[16] Green, M., Schwarz, J.H. and Witten, E. (1987) Superstring Theory. Vol. 1, Introduction; Vol. 2, Loop Amplitudes, Anomalies and Phenomenology. Cambridge University Press, Cambridge.
[17] Polchinski, J. (1998) String Theory. Vol. 1, An Introduction to the Bosonic String; Vol. 2, Superstring Theory and Beyond. Cambridge University Press, Cambridge.
[18] Johnson, C.V. (2003) D-Branes. Cambridge University Press, Cambridge.
[19] Zwiebach, B. (2004) A First Course in String Theory. Cambridge University Press, Cambridge.
[20] Becker, K., Becker, M. and Schwarz, J. (2007) String Theory and M-Theory: A Modern Introduction. Cambridge University Press, Cambridge.
[21] Dine, M. (2007) Supersymmetry and String Theory: Beyond the Standard Model. Cambridge University Press, Cambridge.
[22] Kiritsis, E. (2007) String Theory in a Nutshell. Princeton University Press, Princeton.
[23] Szabo, R.J. (2007) An Introduction to String Theory and D-Brane Dynamics. Imperial College Press, London.
[24] Cremmer, E., Bernard, J. and Scherk, J. (1978) Physics Letters B, 76, 409-412.
[25] Bergshoeff, E., Sezgin, E. and Townsend, P. (1987) Physics Letters B, 189, 75-78.
[26] Duff, M. (1996) International Journal of Modern Physics A, 11, 5623-5641.
[27] Duff, M. (1998) Scientific American, 278, 64-69.
[28] Greene, B. (2010) The Elegant Universe: Superstrings, Hidden Dimensions, and the Quest for the Ultimate Theory. W. W. Norton & Company, New York.
[29] Griffiths, D. (2004) Introduction to Quantum Mechanics. Prentice Hall, Upper Saddle River.
[30] Zwiebach, B. (2009) A First Course in String Theory. Cambridge University Press, Cambridge.
[31] Zee, A. (2010) Quantum Field Theory in a Nutshell. 2nd Edition, Princeton University Press, Princeton.
[32] Kaku, M. (2000) Strings, Conformal Fields, and M-Theory. 2nd Edition, Springer-Verlag, New York.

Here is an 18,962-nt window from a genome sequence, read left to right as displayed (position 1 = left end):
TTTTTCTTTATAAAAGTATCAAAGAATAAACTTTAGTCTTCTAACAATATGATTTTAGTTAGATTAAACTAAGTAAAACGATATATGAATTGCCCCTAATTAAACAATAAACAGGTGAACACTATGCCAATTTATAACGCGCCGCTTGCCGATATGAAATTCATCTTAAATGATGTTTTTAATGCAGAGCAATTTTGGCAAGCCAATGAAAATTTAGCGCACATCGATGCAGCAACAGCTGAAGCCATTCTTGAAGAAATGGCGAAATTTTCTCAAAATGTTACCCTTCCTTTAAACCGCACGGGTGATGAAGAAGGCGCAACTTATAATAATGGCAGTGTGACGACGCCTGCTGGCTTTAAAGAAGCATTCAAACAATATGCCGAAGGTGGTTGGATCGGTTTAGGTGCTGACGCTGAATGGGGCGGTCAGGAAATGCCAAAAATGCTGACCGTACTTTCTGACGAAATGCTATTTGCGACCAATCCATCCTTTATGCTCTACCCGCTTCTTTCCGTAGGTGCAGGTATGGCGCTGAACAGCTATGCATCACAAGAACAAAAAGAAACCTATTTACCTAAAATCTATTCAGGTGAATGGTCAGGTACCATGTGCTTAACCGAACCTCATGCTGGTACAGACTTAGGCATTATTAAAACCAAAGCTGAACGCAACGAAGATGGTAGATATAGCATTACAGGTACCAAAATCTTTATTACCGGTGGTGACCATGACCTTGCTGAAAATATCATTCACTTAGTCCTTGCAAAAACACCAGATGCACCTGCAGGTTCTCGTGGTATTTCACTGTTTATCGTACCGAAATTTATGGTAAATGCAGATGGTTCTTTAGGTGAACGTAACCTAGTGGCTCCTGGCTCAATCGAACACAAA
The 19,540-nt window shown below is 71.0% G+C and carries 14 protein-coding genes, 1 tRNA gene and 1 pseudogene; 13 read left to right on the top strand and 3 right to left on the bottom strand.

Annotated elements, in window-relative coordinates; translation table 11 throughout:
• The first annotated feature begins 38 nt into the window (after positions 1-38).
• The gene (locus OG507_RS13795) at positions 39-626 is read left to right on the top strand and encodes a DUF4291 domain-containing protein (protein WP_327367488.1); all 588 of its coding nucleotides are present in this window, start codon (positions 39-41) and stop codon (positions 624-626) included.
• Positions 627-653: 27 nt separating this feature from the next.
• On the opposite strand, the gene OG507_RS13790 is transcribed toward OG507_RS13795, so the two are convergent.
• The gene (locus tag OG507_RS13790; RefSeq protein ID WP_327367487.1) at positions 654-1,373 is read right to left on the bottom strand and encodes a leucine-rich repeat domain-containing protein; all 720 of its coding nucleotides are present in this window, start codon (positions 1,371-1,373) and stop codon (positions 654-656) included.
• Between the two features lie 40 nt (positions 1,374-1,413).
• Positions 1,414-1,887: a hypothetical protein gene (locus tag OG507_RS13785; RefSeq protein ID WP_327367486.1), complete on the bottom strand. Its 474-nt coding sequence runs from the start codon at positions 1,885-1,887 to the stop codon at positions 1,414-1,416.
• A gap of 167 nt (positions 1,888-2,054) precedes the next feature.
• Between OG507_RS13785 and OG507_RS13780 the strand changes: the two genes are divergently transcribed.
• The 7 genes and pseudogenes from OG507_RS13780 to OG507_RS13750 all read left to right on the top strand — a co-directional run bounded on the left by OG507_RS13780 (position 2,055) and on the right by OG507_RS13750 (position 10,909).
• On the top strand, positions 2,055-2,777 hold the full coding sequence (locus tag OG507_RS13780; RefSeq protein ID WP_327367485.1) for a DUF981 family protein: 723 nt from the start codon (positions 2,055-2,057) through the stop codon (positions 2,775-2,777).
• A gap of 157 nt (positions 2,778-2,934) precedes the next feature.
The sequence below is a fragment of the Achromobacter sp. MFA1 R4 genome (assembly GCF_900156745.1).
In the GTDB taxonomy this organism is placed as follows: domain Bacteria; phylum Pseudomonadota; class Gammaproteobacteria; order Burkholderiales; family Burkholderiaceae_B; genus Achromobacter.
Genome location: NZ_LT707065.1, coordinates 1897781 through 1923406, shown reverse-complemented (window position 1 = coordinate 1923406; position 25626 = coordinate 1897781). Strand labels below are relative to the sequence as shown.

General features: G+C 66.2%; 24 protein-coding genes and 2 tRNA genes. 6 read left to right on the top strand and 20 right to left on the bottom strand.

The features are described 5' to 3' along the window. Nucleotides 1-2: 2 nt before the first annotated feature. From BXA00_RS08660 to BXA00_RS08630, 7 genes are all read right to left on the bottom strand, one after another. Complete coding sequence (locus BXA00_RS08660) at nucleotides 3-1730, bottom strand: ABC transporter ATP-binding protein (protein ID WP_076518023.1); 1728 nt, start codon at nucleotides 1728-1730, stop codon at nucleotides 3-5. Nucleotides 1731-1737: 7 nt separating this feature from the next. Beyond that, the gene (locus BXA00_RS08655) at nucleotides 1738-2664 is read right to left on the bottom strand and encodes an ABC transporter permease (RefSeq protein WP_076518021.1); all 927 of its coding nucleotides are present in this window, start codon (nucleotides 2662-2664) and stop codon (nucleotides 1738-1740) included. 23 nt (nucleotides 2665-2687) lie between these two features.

[33] Nye, J.F. (1953) Acta Metallurgica, 1, 153-162.
[34] Kondo, K. (1952) RAAG Memoirs of the Unifying Study of the Basic Problems in Physics and Engineering Science by Means of Geometry. Vol. 1, Gakujutsu Bunken Fukyu-Kay, Tokyo.
[35] Bilby, B.A., Bullough, R. and Smith, E. (1955) Proceedings of the Royal Society of London A, 231, 263-273.
[36] Cartan, E. (1922) C. r. hebd. séances Acad. sci. (CRAS), 174, p. 593 & C.R. Akad. Sci., 174, p. 734.
[37] Kröner, E. (1960) Archive for Rational Mechanics and Analysis, 4, 273-313.
[38] Kröner, E. (1980) Continuum Theory of Defects. In: Balian, R., et al., Eds., Physics of Defects, Les Houches, Session 35, North Holland, Amsterdam, 215-315.
[39] Zorawski, M. (1967) Théorie mathématique des dislocations. Dunod, Paris.
[40] Volterra, V. (1907) L’équilibre des corps élastiques. Ann. Ec. Norm, (3), XXIV, Paris.
[41] Hirth, J.-P. (1985) Metallurgical Transactions A, 16, 2085-2090.
[42] Orowan, E. (1934) Zeitschrift für Physik, 89, 605-613, 614-633, 634-659.
[43] Polanyi, M. (1934) Zeitschrift für Physik, 89, 660-664.
[44] Taylor, G.I. (1934) Proceedings of the Royal Society of London A, 145, 362-387.
[45] Burgers, J.M. (1939) Proceedings of the Koninklijke Nederlandse Akademie van Wetenschappen, 42, 293-378.
[46] Hirsch, P.B., Horne, R.W. and Whelan, M.J. (1956) Philosophical Magazine, 1, 677-684.
[47] Bollmann, W. (1956) Physical Review, 103, 1588-1589.
[48] Lehmann (1904) Flussige Kristalle. Engelman, Leibzig.
[49] Friedel, G. (1922) Annales de Physique, 18, 273.
[50] Whittaker, S.E. (1951) A History of the Theory of Aether and Electricity. Vol. 1, Dover Reprint, Mineola, 142.
[51] Unzicker, A. (2000) What Can Physics Learn from Continuum Mechanics? Ar-Xiv:gr-qc/0011064.

comments powered by Disqus

Copyright © 2017 by authors and Scientific Research Publishing Inc.

Creative Commons License

This work and the related PDF file are licensed under a Creative Commons Attribution 4.0 International License.